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check what MRAID version the SDK is supporting, and check what placement type you are. This information can be
very important to an ad developer so they can adapt the ad experience if certain features aren't supported in earlier
versions of the MRAID API. You also set your expand properties by setting a width of 320, setting a height of 480, and
telling the SDK that you are using your own custom close button so you do not need to have the SDK supply one for
you when you are expanded. Lastly, you add two more event listeners for errors on MRAID as well as state changes
on the ad. Finally, when the ad calls expandMRAID() and closeMRAID() ,you can call the mraid.expand() and
mraid.close() methods to instruct the application that the ad is opening and closing, respectively, and this function
should pause any content in the application environment.
The example is fairly straightforward but may take some getting used to as far as the syntax goes. MRAID doesn't
end there; there is much more to add if the creative or SDK requires it, including methods for saving pictures, playing
videos, and even saving reminders to the calendar app of the mobile device. In version 2.0 of the API, open these
feature sets, which offer great benefits to an ad developer where those standards aren't quite finalized and adopted
in HTML5 or other specifications just yet. That said, MRAID isn't intended to conflict with HTML5 and DOM APIs
or new features of browsers. It's there to act as a layer of communication between the ad and the application, as well
as provide feature detection to the ad creative if it needs it and allow the ad to degrade gracefully. The IAB describes
MRAID 2.0 as follows:
MRAID v.2 provides a standard way to query a rich media SDK regarding certain device capabilities,
offers consistent handling of video creative, and addresses two native device capabilities not well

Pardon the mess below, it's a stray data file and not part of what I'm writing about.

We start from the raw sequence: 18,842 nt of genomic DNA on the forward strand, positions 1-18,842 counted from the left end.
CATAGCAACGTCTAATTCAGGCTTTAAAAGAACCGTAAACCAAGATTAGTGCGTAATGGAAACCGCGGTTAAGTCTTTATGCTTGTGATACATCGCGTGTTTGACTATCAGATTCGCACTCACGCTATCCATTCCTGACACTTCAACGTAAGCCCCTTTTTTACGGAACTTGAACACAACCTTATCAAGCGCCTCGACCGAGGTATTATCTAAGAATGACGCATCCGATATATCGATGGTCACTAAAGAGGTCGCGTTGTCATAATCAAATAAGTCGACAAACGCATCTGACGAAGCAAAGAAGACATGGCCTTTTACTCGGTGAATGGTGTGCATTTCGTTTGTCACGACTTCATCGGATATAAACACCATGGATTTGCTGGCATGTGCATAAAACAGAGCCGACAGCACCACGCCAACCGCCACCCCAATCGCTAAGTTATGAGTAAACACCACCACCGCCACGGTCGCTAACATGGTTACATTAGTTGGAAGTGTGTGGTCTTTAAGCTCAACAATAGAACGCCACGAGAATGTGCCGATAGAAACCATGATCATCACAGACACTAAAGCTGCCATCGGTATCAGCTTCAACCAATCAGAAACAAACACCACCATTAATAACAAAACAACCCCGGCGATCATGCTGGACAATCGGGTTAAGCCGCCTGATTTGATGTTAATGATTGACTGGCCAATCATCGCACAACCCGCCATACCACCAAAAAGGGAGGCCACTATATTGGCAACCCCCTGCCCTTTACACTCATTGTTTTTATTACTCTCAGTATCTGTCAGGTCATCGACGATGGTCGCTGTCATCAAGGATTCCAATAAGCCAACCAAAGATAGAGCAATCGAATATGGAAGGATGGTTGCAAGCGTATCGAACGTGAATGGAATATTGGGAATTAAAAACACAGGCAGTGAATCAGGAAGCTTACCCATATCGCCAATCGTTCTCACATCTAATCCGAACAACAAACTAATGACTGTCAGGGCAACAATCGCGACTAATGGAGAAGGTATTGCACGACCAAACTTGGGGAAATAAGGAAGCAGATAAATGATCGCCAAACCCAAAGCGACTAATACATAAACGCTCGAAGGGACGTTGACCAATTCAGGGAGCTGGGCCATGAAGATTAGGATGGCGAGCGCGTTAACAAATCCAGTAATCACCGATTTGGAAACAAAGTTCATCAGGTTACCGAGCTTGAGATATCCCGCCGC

implemented by HTML5 at present: adding an entry to the device calendar and storing an image
in the device photo roll.
MRAID is a blessing for anyone developing ad creative to applications, and if you find an application not
supporting it but offering advertising, I strongly recommend contacting the developers and getting them to adopt
it. In fact, push very hard for it; you'll be doing a service to them, yourself and everyone else that will need to run
campaigns in the future. For more information on the MRAID documentation, visit .
In the world of in-application advertising, nothing works better than testing creative on the device in the
application it's intended to run in. However, in many cases this is far from the actual reality. Publishers and content
owners of the applications often do not have the ability to allow every ad developer access to a “test build” of their
application, either because they're unaware of how to do so or because they've reached their limit of devices that
they can hand out.
a great app testing service called TestFlightapp ( ) can aid with this problem.
Whatever maybe the case, just know that most times it's a luxury to get a test build of the publisher's application,
so debugging your ad code can be a hell of a challenge. The catch here is that testing on a device in the application
provides the most accurate results, much like testing in multiple browsers for desktop campaigns. Think back to
when publishers would offer up test pages so ad servers could traffic their ad tag to an environment that resembles
accurately what will be live the day the ads launch. It's the same concept here, just much harder to get!
Always ask the publisher and/or app provider you're working with at the very beginning if they can support
this and, if not, in what other ways they can support testing. Find out whether they can provision a build of their
application so you can run your ads without just testing in the browser or taking someone's word for it. Personally,
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